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As a colony, Rhode Island became known for individualist and independent attitudes. Settlers of the Connecticut River colony developed a document known as the Fundamental Orders, which established a regime democratically controlled by "substantial" citizens. The city of New Haven was settled by Puritans. After the Pequot War, Puritan efforts to convert Indians to Christianity can best be described as feeble. The Pequot War of 1637 resulted in the virtual annihilation of the Pequots, and four decades of uneasy peace between the Puritans and the Indians. The New England Indians' only hope for resisting English encroachment lay in intertribal unity against the English. King Philip's War resulted in the lasting defeat of New England's Indians. Recently, historians have increasingly viewed the colonial period as one of contact and adaptation between native populations.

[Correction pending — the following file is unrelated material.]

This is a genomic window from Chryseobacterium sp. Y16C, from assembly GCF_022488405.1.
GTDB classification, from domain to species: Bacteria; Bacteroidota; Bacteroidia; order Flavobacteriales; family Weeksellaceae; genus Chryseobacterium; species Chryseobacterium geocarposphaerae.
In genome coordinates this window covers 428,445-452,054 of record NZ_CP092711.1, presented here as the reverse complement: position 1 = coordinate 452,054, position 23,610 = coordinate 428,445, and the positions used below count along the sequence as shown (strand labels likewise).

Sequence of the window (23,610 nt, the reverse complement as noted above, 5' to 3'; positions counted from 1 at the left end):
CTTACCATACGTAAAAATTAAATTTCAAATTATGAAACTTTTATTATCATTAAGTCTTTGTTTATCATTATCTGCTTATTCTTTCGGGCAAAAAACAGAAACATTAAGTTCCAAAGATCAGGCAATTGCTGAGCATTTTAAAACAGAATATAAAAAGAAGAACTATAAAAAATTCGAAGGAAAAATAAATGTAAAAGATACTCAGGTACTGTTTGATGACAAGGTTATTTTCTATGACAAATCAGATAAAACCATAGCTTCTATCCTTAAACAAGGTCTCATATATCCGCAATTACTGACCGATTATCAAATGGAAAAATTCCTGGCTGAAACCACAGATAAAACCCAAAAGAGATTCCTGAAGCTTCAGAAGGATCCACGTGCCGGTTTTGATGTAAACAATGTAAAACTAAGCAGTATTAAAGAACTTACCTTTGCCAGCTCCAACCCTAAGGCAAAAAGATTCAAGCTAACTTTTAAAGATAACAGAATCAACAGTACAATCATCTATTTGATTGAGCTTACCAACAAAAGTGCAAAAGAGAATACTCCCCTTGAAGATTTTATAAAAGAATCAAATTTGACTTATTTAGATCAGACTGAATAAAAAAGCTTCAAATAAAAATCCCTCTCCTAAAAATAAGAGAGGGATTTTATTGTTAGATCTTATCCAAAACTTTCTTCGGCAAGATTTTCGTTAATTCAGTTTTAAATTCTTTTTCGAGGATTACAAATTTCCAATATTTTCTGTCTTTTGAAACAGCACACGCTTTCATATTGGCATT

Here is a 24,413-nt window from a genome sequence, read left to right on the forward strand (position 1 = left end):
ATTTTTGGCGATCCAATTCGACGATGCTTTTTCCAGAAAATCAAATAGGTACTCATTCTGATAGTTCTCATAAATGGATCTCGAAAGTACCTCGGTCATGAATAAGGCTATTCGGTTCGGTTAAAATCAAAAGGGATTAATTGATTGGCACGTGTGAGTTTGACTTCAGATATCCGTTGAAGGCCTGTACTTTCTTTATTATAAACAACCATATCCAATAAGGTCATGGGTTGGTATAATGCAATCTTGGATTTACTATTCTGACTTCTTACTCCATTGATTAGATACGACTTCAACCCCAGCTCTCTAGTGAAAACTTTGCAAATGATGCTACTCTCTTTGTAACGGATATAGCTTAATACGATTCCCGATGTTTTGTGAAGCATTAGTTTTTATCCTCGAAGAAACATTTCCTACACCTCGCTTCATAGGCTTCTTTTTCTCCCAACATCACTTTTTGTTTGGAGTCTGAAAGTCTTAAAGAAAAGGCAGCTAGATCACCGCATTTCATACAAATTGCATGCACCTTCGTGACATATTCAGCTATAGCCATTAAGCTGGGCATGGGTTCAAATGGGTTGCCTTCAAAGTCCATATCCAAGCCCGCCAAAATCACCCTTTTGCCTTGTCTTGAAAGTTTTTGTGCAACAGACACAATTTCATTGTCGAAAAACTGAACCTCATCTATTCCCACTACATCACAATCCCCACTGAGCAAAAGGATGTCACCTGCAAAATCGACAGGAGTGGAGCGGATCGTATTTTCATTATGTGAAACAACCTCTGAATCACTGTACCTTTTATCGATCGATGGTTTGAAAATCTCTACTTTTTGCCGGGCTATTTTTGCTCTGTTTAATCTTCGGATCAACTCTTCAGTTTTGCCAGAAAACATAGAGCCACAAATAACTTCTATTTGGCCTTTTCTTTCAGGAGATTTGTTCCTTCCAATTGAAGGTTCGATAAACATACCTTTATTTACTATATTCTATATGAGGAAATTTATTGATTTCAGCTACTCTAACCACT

During the early years of colonization in the New World, England paid little attention to its colonies. The New England colonies included Massachusetts Bay, Connecticut, and Rhode Island. The New England Confederation was designed to bolster colonial defense. The Dominion of New England included all the New England colonies, was created by the English government to streamline the administration of its colonies, was designed to bolster colonial defense, and eventually included New York and east and west New Jersey. As the head of Dominion of New England, Sir Edmund Andros was an able military man, conscientious, tactless and a leader who restricted the press. As a result of England's Glorious Revolution, the Dominion of New England collapsed.